This includes Aviva as well as Legal and General
There were 11 insurance firms that reported a drop in revenue in 2020, including Prudential, Aviva and Legal and General, according to statistics from data and analytics firm GlobalData.
An aggregate revenue of $1,923.9bn was reported by the top 20 global public insurance companies in 2020, showcasing a year-on-year decline of around 5% in top line performance last year.
Most of the top companies witnessed a decline in new business activities and premium income.
Firms were also affected by a decline in investment return, owing to a lower interest rate environment and uncertainty in financial markets against the backdrop of the Covid-19 pandemic.
What firms were affected?
The main firm impacted was Prudential due to a substantial rise in outward reinsurance premiums, which amounted to $32.2bn, up from $1.6bn in the previous year.
This is because it paid Athene Life Re for reinsuring its in-force fixed and fixed index annuity business.
This subsequently brought down its net earned premiums steeply by around 75%.
In addition to this, there was a 5% decline in its gross written premiums (GWP) due to lower new business premiums from Asia, as well as lower sales of fixed annuities and fixed index annuities in the US, which abetted the revenue decline.
Meanwhile, Aviva has been selling off its non-core businesses to steer gains for developing its core markets in the UK, Canada and Ireland, as well as increasing shareholders’ return. This also aims to mitigate lower investment returns.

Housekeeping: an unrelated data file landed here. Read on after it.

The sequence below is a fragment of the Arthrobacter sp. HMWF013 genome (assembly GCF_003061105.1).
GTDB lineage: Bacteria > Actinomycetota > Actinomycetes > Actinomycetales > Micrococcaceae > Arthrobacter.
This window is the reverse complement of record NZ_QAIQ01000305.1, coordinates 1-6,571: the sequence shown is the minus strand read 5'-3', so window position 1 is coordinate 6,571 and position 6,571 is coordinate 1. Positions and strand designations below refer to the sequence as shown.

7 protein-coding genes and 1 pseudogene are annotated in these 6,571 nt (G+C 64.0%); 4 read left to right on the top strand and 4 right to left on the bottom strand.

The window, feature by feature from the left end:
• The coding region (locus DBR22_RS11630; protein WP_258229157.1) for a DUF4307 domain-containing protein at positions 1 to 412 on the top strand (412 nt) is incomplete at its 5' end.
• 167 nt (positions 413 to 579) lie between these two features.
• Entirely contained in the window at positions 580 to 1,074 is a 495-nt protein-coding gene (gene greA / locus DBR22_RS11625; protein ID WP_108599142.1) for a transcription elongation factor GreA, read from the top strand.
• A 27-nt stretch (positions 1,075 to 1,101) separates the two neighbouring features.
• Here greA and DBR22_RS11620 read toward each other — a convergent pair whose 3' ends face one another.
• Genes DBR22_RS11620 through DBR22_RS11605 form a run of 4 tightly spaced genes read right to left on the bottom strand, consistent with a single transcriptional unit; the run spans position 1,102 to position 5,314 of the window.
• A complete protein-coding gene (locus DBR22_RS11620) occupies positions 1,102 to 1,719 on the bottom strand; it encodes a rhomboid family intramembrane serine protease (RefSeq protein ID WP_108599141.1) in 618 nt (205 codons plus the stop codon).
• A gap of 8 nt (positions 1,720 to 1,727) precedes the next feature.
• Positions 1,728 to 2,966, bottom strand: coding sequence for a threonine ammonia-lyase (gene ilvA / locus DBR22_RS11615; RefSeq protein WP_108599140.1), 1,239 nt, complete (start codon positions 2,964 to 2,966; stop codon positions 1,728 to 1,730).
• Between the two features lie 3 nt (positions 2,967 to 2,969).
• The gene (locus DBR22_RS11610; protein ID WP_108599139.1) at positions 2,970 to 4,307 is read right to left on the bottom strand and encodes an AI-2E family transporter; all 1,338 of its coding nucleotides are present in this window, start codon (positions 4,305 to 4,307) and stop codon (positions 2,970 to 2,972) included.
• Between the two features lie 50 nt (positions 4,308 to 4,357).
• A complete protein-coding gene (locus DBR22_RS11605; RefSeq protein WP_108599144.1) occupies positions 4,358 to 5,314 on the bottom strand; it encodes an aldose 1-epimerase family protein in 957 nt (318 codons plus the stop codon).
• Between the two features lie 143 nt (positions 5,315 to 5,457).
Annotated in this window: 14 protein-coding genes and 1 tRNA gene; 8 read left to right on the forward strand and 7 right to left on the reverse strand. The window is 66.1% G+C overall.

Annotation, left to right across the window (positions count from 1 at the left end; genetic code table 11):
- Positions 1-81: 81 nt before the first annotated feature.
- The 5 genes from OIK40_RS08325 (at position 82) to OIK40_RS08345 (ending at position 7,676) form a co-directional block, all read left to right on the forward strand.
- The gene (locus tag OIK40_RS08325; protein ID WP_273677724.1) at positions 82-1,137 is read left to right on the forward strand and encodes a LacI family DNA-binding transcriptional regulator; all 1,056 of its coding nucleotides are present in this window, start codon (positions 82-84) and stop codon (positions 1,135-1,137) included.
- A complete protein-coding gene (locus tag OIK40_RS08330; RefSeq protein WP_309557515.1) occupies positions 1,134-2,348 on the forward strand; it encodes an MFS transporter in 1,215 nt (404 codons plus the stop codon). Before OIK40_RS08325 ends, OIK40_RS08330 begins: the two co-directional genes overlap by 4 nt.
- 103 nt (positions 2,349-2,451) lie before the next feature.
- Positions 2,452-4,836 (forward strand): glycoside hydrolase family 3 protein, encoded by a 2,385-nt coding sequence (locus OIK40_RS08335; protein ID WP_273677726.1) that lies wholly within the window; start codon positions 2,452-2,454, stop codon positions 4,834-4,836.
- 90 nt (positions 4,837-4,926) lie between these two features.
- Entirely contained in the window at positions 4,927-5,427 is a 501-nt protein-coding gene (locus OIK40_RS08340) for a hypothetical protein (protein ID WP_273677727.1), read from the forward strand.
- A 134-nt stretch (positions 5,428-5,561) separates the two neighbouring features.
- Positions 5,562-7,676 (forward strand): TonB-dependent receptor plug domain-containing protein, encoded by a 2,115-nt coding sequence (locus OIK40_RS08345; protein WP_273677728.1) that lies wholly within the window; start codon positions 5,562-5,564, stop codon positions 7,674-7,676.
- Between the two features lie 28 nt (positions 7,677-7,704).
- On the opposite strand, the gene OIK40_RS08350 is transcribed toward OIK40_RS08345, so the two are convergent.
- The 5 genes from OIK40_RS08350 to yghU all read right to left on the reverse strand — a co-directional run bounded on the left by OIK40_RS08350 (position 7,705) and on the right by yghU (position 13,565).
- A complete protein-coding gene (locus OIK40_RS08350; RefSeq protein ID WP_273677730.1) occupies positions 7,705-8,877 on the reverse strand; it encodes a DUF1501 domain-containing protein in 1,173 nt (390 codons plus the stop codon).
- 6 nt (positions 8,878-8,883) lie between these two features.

Parth Vala, company profiles analyst at GlobalData, said: “Unlike Prudential, Aviva suffered due to its weak investment returns, especially from its UK and Ireland life business and manage-for-value business in France and Italy, where its income from investments dropped by 51%, 70%, and 28%, respectively.”
On the other hand, Legal and General derived approximately 80% of its revenue from investment activities.
As a result, the firm saw a 26.1% contraction in its investment income in 2020 to reach £39.2bn, compared with £53bn in the previous year - this greatly impacted its revenue stream.
The insurer saw a 37.1% drop in gains on financial investments designated at fair value through profit or loss and a 24% decline in dividend income, which adversely affected the overall investment return of the company.
Zurich Insurance Group was also impacted. The insurer’s revenue stream from investment income almost halved in 2020 compared to the previous year, reaching $12.3bn from $24.8bn - this can be attributed to a 56% decrease in investment results on unit-linked investments related to its life insurance business.
The remaining nine insurance players reported “subdued to moderate” revenue growth, with Allianz, China Life and China Pacific Insurance reporting a year-on-year growth rate of 10%.
However, Dai-ichi Life outperformed the top players, with revenue growth surpassing 20%. This was due to the weaker currency Yen allowing the company’s returns from its investments to soar significantly over the previous year.